This week, Lachlan Mitchell laments for an age of the internet that is increasingly being deleted out of memory.
The definitive closure & content wipe of Yahoo Groups at the beginning of the year was a bigger moment than you might realise. Rather than merely shuttering a broken-down content hub from a bygone era, it was like watching the felling of the final colossi from Shadow of the Colossus; it existed for so long, wandered about in an increasingly isolated and depopulated landscape, it served to be a pillar of a forgotten time, and yet it fell victim to the callous advancement of an internet that seems ever so smaller nowadays. It got me thinking about where the internet is heading, and I have not really been able to forget about it.
The internet, as something we cannot physically observe, unlike Munchy Mart or Peaches & Cream or your local pandemic profiteers AKA Countdown, has the illusion of being static and slow to change, even when we’re fully aware of how frenetic and ever-changing it actually is. We are aware of the pace of digital content – the turnover period for a meme in 2020 is now days if not hours, compared to the seemingly ageless pre-2010 era of rage comics and the troll face. We’re aware of how far we’ve come – within the last decade, we finally dropped the act of referring to the internet with a capital I, the last grammatical relic of the days of the Information Superhighway and Bill Clinton voice clips on Limewire. Despite our obvious acknowledgement of now living under the power of the social media shogunate, and all the changes that has brought to our once lawless lands, we still subscribe to the illusion of perpetuity for content of Internet Past. We still tend to believe that once something exists on the landscape, it exists forever – in part because that’s the lesson driven into our heads each time someone’s nudes are leaked, or there’s a political scandal, or someone’s tweets of them calling Beyoncé racial slurs in 2014 pops up on the Twitter Shadowlands. It is important to remember that many things are still logged. But the illusion comes from the belief of the internet’s omnipotence, its ability to remember everything and all that existed under its sun, entirely separate from human hands.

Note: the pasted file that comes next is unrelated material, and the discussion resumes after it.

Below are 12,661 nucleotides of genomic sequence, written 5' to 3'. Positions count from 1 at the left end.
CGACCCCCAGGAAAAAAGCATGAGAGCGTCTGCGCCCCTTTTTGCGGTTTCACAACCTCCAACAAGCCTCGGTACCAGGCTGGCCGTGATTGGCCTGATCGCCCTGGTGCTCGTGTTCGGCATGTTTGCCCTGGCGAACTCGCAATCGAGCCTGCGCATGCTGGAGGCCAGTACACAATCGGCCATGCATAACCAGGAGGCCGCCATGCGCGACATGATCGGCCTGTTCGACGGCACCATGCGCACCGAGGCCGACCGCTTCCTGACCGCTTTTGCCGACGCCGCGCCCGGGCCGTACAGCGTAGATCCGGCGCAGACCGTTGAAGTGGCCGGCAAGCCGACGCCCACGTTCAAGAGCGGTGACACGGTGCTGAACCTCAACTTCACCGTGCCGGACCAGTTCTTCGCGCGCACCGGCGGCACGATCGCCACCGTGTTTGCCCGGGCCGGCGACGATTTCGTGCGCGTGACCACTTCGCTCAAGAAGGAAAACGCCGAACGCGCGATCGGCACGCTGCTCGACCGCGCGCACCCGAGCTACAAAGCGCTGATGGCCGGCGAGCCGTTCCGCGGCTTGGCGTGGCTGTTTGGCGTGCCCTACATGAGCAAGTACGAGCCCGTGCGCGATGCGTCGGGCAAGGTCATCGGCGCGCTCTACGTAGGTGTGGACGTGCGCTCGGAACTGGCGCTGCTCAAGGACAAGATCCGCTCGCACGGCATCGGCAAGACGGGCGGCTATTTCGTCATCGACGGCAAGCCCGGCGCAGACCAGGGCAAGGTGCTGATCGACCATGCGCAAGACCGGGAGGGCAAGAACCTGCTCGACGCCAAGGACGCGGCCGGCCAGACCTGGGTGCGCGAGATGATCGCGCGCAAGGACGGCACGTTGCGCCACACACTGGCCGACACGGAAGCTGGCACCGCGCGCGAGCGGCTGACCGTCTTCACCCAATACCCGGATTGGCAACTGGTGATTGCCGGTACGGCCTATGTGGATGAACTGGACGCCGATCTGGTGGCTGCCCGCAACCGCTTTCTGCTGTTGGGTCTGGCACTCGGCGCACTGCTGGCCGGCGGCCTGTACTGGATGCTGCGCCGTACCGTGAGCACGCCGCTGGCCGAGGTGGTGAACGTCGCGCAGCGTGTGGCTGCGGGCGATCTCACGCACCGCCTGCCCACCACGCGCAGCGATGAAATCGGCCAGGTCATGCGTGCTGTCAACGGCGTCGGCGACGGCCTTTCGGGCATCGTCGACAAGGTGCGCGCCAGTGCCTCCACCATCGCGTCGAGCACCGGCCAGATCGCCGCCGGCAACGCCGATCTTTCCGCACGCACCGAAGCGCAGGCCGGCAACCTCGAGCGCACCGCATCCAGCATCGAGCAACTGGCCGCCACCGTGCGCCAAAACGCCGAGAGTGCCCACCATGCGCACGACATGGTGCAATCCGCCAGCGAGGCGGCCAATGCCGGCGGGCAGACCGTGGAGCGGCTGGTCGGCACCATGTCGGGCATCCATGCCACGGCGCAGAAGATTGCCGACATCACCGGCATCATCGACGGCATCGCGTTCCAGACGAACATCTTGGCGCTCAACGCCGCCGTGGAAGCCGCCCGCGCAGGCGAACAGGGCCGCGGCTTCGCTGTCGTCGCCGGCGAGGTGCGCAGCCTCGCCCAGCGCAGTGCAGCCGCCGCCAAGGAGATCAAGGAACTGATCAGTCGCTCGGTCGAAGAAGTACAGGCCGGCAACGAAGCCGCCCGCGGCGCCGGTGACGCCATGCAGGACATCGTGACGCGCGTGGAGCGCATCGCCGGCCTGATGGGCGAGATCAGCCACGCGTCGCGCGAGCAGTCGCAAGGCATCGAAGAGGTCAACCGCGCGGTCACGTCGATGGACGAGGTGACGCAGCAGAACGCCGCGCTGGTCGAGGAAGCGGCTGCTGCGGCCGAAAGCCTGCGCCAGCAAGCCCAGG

The other big thing to note before I get into my main point is how the increased participation of humanity on the internet’s content hubs is focused onto an ever-dwindling number of sources, bolstered by their Smaug-level capital bases, able to flex their muscles and pick up the world’s media in a single grasp of their hands. Google/Alphabet as lumbering Behemoth, chained to the perpetually loathed YouTube; Facebook (FB/WhatsApp/Instagram) as untouchable Leviathan, one that periodically enables genocide in South Asian countries when it returns from its trawl across the ocean’s depths for intellectual property krill to swallow up and add to its gelatinous mass; Twitter as Ziz, sitting in the Jurassic Park aviary, screeching and pecking at all who dare to venture into its realm; the wrinkled, bearded LinkedIn quietly demanding the blood and compliance of all who hope to labour under his realm; the mad god TikTok and that diminished, desiccated former deity Snapchat snapping up what’s left of the youth demographic, and so on. And we are more and more aware of how exiled members from these big platforms are increasingly picked up by the far-right conversion machines that exist elsewhere.
While we are indeed more interconnected than ever before, it comes at a loss of variety in what you can interact on; unless you are willing to get on your knees and lather Google AdSense and Facebook’s lying algorithm with your saliva, your venture will die. Unless you are willing to be injected with the mercury cash infusion of a venture capitalist firm, you cannot hope to maintain any notable presence for long. I should be clear that while I am critical, I am not saying ‘social media bad.’ I personally love the nightmarescape of Twitter, but I am very much aware of the paradox facing us. With mass online participation has come a mass corporatisation of the internet and the exodus of previously viable platforms, and their closure and subsequent content deletion has the effect of rewriting internet history to make it seem like this was the only way it ever was. With practically everyone from 12 year olds to war criminals on TikTok, for example, this level of mass participation makes the social media era of the internet seem like its first true incarnation, like that fucking ugly ass drawing of the tiktaalik leaving the water, with its arrow-shaped shit-skull leading evolution towards a terrestrial future. But what of the years in the water? What remains of the time before?